[Marxism] Hints of Israel-Iran thaw driven by shared geo-strategic concerns
mkaradjis at gmail.com
Thu Feb 20 06:31:10 MST 2014
Why can't Iran and Israel be friends?
Small gestures could make a big difference, with adversaries having many
shared interests in the region - analysis
Thursday 20 February 2014 20.18 EST
Israel supported the Islamic republic with arms during its war with
Saddam Hussein’s Iraq.
Photograph: Damir Sagolj/Reuters
Navid Hassibi for the Tehran Bureau
Thursday 20 February 2014 20.18 EST
There has been much talk this month about subtle Iranian-Israeli
overtures, sparking speculations in policy circles about the possibility
of a thaw in relations between Tehran and Tel Aviv. While these
speculations are premature and flirt with wishful thinking, it makes
geostrategic sense for the two adversaries to set aside their mutual
hostility to address common concerns in the Middle East.
It all began in Abu Dhabi in mid-January at the International Renewable
Energy Agency’s annual assembly, which included delegations from Iran
and Israel led by their respective energy ministers. While Arab states
that regularly, if unofficially, interact with Israel such as Kuwait
boycotted the assembly due to their official Israeli non-recognition,
Iran attended, and energy minister Hamid Chitchian even remained at the
table when his Israeli counterpart, Silvan Shalom, spoke. As Middle
Eastern affairs expert Meir Javedanfar noted, “No Iranian delegate would
dare take such a risk without clearance from the very top.”
The favour may have been returned at the Munich security conference in
early February when Israel’s defence minister, Moshe Ya’alon, remained
in his seat to listen to foreign minister Mohammad Javad Zarif of Iran.
This was in stark contrast to the United Nations general assembly last
September, when the Iranian and Israeli delegations boycotted each other’s
speeches. The day after the security meeting ended, Zarif gave an
interview to a German broadcaster in which he acknowledged the Holocaust
and described it as a “horrifying tragedy.” (President Hassan Rouhani
had similarly condemned the Nazi genocide of European Jews while in New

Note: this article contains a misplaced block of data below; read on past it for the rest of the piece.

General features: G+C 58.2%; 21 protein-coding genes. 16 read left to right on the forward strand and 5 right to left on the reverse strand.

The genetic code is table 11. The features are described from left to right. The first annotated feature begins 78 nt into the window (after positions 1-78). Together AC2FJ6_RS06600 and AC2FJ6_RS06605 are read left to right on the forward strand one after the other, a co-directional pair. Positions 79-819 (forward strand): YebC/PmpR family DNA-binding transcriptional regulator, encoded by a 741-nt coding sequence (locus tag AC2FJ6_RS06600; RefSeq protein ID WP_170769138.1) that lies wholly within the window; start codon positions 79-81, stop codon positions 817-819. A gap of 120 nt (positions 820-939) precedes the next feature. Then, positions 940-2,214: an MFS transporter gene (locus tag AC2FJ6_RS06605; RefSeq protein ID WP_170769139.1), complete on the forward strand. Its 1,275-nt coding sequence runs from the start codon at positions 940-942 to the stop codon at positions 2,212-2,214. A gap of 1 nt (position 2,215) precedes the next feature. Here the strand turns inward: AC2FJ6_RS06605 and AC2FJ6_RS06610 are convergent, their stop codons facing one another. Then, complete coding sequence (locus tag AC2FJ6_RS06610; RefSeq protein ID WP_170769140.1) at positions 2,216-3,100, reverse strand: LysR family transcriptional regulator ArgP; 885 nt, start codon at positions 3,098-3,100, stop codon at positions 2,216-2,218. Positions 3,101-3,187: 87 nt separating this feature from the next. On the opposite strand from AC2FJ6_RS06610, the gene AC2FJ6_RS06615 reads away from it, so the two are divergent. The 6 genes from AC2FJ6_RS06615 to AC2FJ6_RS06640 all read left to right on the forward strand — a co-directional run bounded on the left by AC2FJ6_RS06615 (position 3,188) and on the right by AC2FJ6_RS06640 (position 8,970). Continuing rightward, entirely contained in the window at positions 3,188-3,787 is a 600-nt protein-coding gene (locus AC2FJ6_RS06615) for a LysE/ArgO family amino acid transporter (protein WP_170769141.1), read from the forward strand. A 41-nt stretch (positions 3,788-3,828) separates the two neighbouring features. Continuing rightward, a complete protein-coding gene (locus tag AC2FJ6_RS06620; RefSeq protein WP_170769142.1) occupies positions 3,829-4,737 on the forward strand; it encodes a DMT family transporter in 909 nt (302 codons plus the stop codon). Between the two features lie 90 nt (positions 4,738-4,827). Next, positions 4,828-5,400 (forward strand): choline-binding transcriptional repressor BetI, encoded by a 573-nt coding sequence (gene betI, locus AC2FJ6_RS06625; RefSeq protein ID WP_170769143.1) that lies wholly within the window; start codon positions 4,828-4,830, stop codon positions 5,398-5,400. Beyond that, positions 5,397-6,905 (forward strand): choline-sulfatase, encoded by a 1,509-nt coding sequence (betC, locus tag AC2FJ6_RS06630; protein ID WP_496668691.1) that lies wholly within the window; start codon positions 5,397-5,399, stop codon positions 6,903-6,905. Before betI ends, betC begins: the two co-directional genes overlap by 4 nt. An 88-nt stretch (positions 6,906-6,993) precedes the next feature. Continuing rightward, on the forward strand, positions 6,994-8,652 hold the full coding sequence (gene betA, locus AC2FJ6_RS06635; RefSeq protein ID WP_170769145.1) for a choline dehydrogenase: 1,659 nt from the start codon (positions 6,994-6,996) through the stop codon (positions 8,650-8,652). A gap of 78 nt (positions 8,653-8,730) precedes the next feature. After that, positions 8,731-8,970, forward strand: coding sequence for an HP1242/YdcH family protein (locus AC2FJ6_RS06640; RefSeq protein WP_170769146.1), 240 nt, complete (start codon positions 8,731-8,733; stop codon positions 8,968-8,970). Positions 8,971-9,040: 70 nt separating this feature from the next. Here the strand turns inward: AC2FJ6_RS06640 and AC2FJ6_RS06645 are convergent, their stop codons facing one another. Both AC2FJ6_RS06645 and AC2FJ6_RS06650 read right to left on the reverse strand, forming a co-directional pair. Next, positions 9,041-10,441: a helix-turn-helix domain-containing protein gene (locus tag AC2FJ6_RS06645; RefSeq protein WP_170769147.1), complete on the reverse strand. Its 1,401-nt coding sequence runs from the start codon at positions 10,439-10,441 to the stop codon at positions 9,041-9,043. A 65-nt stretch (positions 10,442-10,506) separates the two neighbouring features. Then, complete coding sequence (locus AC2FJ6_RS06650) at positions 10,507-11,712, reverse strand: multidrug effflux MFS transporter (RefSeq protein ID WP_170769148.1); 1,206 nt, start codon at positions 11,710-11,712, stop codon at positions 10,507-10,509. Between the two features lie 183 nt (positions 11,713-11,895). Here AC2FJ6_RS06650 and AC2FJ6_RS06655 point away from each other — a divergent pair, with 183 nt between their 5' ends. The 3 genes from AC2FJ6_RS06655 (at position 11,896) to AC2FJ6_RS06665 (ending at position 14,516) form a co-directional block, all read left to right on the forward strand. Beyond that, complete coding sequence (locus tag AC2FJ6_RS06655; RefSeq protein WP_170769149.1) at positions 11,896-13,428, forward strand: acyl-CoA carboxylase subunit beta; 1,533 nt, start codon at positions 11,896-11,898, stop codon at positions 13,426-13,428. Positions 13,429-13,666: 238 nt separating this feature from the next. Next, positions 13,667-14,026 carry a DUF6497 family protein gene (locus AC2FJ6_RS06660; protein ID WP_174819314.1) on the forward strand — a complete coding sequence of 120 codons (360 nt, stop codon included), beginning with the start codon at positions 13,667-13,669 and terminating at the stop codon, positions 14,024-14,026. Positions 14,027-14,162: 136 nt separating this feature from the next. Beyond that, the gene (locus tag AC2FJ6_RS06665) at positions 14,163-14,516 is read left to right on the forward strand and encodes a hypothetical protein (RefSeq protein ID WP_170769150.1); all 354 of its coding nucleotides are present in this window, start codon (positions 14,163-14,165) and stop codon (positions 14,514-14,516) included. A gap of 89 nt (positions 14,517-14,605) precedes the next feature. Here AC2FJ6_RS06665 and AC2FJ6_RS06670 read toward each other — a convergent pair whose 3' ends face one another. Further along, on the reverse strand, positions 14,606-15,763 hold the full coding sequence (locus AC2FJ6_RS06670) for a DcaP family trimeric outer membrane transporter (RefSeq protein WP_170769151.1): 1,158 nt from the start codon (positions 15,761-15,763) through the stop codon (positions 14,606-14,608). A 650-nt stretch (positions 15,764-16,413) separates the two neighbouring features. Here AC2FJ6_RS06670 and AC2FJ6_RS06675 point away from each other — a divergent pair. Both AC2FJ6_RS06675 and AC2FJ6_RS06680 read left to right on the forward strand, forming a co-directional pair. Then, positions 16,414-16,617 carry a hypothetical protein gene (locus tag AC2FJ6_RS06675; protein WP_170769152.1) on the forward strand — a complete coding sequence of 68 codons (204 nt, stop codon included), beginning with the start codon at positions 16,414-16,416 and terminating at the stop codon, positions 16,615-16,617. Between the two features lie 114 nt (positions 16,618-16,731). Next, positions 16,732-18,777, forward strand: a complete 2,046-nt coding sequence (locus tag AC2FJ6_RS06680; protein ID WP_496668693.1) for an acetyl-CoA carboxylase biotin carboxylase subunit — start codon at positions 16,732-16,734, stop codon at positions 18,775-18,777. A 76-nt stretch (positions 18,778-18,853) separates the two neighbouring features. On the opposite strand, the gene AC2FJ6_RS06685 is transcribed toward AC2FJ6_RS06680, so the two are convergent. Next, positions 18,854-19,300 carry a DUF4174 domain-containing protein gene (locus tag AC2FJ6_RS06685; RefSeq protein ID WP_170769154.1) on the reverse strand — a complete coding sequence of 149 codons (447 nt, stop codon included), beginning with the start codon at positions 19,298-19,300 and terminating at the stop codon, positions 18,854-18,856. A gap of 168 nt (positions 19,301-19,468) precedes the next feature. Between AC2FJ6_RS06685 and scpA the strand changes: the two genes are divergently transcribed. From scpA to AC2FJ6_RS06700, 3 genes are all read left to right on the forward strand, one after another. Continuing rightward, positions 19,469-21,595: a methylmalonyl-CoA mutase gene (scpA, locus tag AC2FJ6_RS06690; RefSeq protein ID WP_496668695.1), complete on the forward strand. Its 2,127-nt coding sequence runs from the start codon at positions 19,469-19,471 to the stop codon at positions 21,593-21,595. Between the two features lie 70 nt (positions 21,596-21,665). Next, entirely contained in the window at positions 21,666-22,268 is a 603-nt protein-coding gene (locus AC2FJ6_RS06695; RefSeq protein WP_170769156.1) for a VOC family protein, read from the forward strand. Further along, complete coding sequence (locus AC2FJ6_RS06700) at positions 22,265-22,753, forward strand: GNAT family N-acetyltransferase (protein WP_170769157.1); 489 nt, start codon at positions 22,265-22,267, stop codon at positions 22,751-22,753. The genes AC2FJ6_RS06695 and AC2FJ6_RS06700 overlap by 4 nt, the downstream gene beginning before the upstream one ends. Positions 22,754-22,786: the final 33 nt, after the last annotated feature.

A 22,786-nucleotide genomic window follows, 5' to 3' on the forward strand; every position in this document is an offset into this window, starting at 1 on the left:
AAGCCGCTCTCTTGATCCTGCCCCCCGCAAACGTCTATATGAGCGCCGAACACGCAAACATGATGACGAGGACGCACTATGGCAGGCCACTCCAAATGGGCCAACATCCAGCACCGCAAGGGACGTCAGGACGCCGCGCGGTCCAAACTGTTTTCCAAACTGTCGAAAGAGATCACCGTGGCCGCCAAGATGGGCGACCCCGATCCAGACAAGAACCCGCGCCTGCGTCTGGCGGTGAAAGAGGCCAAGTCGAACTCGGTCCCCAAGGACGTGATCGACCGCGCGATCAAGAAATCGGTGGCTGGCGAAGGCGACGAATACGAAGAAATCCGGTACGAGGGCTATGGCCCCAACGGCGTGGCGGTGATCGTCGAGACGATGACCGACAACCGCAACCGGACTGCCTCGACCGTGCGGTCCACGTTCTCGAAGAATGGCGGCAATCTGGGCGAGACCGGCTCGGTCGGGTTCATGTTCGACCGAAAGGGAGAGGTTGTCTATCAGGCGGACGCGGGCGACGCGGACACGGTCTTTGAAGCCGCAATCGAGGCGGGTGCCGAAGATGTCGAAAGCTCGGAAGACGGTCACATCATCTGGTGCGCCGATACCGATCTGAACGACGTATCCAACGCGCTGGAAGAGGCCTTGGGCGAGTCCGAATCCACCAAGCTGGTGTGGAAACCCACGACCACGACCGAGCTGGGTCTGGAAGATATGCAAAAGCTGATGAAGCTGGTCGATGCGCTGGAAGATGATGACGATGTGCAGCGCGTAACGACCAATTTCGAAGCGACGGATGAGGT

York for the general assembly.) Zarif added that if the
Palestinian-Israeli issue were to be resolved, Iran would consider
recognising Israel. Apparently under pressure from hardliners back home,
he later claimed that his comments had been distorted.
These gestures come as Iran has been redefining its international image
after years of incendiary anti-Israeli rhetoric from the Ahmadinejad
administration. In September, Rouhani and Zarif wished Jews around the
world a happy Rosh Hashanah, and earlier this month the Iranian
government made a gift worth hundreds of thousands of pounds to a Jewish
hospital in Tehran.
An Iranian-Israeli rapprochement is not unprecedented. During the shah’s
reign, the two countries enjoyed a geostrategic working relationship
involving intelligence and security cooperation, an energy alliance –
including the Israeli import of Iranian oil – and common positions on
the threats posed by the Soviet Union and pan-Arabism. Hard as it is to
imagine, revolutionary Iran continued to cooperate with Israel during
much of the 1980s and 1990s despite the mutually bellicose rhetoric out
of Tehran and Tel Aviv. Israel supported the Islamic republic with arms
during its war with Saddam Hussein’s Iraq.
In the late 1990s, a group of Israeli agricultural experts reportedly
visited Iran for a secret meeting with its deputy minister of
agriculture. Around this time, the two countries also allegedly began to
renegotiate Israel’s $1 billion debt to Iran. Tehran even allowed
Israeli experts to visit areas damaged by the 2003 earthquake in Bam, as